a set of bus bar conductors received in the set of bus bar channels, and adapted to receive power from a power source, the set of bus bar conductors having at least one electrical contact connected thereto and that extend from the outer surface through the set of apertures to the interior of the manifold;
wherein the at least one electronic card is received in the set of slots, and the set of bus bar conductors is received in the set of bus bar channels, with the at least one electrical contact selectively coupled with the at least one power input connector to selectively configure continuity between the power source and the at least one power output connector.
2. The rack assembly of claim 1, wherein the manifold has a second wall with a set of openings corresponding to the at least one power output connector.
3. The rack assembly of claim 1, further comprising a non-conductive cover overlying set of bus bar channels.
4. The rack assembly of claim 1, wherein the set of bus bar conductors has connectors that extend past the wall and connect to the power source.
5. The rack assembly of claim 1, wherein a subset of the bus bar conductors is configured to receive one of AC power or DC power from the power source.
6. The rack assembly of claim 1, wherein the at least one electrical contact is a spring clip.
7. The rack assembly of claim 1, wherein the set of bus bar channels extend along the outer surface of a common wall of the manifold.
8. The rack assembly of claim 7, wherein each of the at least one power input connector is on a common edge of the at least one electronic card, and wherein the common edge is the at least one electronic card edge closest to the common wall of the manifold.
9. A power distribution rack comprising:
a set of slots included in a manifold having an outer surface and an interior, the manifold configured to receive a set of electronic cards having at least one power input connector, at least one power output connector, and power electronics configured to route power received at the at least one power input connector to the at least one power output connector;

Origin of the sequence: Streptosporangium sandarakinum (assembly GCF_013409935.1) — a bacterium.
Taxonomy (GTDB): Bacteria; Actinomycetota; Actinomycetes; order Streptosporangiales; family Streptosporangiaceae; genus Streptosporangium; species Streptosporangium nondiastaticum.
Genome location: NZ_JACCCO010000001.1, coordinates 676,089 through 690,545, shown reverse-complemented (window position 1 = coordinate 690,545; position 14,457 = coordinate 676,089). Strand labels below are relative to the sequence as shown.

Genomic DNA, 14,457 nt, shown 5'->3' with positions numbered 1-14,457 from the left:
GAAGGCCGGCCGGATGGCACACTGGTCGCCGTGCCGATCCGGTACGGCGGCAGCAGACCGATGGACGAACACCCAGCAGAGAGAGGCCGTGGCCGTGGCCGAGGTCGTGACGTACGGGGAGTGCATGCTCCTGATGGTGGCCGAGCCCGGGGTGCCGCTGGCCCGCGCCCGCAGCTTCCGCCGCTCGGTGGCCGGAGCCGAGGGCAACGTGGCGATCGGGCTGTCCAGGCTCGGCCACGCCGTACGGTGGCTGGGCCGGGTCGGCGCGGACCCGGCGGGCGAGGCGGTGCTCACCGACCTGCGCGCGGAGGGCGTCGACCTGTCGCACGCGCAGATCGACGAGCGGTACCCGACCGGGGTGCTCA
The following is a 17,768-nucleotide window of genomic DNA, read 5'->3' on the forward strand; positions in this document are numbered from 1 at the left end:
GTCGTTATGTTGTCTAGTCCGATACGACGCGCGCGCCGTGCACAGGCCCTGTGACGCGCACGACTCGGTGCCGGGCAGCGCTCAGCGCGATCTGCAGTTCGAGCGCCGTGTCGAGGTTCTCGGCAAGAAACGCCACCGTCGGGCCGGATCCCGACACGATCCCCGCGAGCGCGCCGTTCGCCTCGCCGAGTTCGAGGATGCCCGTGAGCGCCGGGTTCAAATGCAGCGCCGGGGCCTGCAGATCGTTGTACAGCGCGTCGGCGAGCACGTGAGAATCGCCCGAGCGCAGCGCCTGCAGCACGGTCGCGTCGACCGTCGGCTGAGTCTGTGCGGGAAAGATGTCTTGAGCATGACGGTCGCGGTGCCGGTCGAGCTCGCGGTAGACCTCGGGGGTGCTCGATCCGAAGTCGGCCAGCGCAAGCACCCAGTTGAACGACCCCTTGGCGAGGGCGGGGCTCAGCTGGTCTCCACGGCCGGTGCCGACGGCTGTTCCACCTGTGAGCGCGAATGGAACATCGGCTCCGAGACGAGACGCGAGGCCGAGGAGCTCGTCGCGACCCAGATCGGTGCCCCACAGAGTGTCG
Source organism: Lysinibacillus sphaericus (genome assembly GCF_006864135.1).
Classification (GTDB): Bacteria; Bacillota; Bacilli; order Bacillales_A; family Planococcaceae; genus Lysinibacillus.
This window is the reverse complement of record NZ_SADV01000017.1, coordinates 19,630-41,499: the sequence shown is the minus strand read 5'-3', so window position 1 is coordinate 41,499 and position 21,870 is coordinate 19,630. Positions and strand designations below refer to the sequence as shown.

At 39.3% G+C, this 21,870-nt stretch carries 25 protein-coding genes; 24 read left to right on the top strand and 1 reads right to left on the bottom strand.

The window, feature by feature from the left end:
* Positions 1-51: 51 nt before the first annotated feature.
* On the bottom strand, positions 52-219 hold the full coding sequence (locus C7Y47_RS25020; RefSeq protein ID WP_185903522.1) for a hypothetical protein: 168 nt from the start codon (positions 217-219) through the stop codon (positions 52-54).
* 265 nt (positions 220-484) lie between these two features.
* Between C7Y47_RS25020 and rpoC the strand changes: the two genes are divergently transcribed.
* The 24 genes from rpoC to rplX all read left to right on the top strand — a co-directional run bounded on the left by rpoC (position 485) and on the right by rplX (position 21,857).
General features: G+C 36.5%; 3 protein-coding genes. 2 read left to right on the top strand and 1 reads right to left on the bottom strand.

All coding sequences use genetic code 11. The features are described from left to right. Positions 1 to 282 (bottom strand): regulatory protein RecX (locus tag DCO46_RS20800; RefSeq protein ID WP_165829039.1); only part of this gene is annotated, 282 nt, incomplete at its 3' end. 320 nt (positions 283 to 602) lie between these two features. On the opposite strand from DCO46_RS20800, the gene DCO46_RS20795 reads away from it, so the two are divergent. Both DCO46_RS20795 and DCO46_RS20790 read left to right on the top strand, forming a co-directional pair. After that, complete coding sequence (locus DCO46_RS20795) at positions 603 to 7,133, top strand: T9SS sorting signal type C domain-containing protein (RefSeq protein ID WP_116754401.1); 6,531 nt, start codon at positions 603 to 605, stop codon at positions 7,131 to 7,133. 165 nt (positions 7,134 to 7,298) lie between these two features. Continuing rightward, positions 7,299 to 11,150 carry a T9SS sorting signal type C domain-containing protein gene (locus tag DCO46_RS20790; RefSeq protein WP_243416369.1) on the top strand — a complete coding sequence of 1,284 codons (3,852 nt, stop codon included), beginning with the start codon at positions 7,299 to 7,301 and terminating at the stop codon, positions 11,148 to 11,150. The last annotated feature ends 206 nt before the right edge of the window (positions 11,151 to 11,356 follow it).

a set of bus bar channels disposed at the outer surface of the manifold normal to the set of slots;
at least one aperture positioned in the set of bus bar channels providing access to a set of electronic cards received in the set of slots; and
a set of bus bar conductors received in the set of bus bar channels, and configured to connect to a power source, the set of bus bar conductors having at least one electrical contact connected thereto and extending from the outer surface through the at least one aperture to the interior of the manifold;
wherein the at least one electrical contact can be coupled with the at least one power input connector of a set of electronic cards received in the set of slots to establish continuity between the power source and the at least one power output connector.
10. The power distribution rack of claim 9, wherein the manifold has a wall with a set of openings corresponding to the at least one power output connector.
11. The power distribution rack of claim 10, wherein the set of openings is keyed to the at least one power output connector.
12. The power distribution rack of claim 9, further comprising a non-conductive cover overlying set of bus bar channels.
13. The power distribution rack of claim 9, wherein the set of bus bar conductors has connectors extending past the set of bus bar channels and connect to the power source.
14. The power distribution rack of claim 9, wherein the set of slots is further configured to receive a set of parallel electronics cards.
15. The power distribution rack of claim 9, wherein a subset of the bus bar conductors is configured to receive one of AC power or DC power from the power source.
16. The power distribution rack of claim 9, wherein the at least one electrical contact is a spring clip.
17. A modular bus bar connection system comprising:
a manifold having an outer surface and defining an interior having a set of slots that receive a set of electronic cards;
a set of bus bar channels disposed in the outer surface of a wall of the manifold normal to the set of slots and having a set of apertures through the wall;
a set of bus bar segments received in the set of bus bar channels and having at least one end that couples with a power source; and
a set of electrical contacts coupled with the set of bus bar segments and that extend from the outer surface through the set of apertures to the interior of the manifold and couple with a set of electronic cards received in the set of slots;
wherein the set of bus bar segments is selected and arranged in the set of bus bar channels to couple with at least a subset of electronic cards received in the set of slots.
18. The modular bus bar connection system of claim 17, wherein the set of bus bar segments has varying lengths.
19. The modular bus bar connection system of claim 17, further comprising a set of non-conductive covers for the set of bus bar channels.
20. The modular bus bar connection system of claim 17, wherein the set of electrical contacts includes a spring clip.
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WO2016141999A1 (en) 2016-09-15
JP2018513550A (en) 2018-05-24
US20180069383A1 (en) 2018-03-08
CN107409475A (en) 2017-11-28
EP3269217A1 (en) 2018-01-17
BR112017018015A2 (en) 2018-04-10
CA2978365A1 (en) 2016-09-15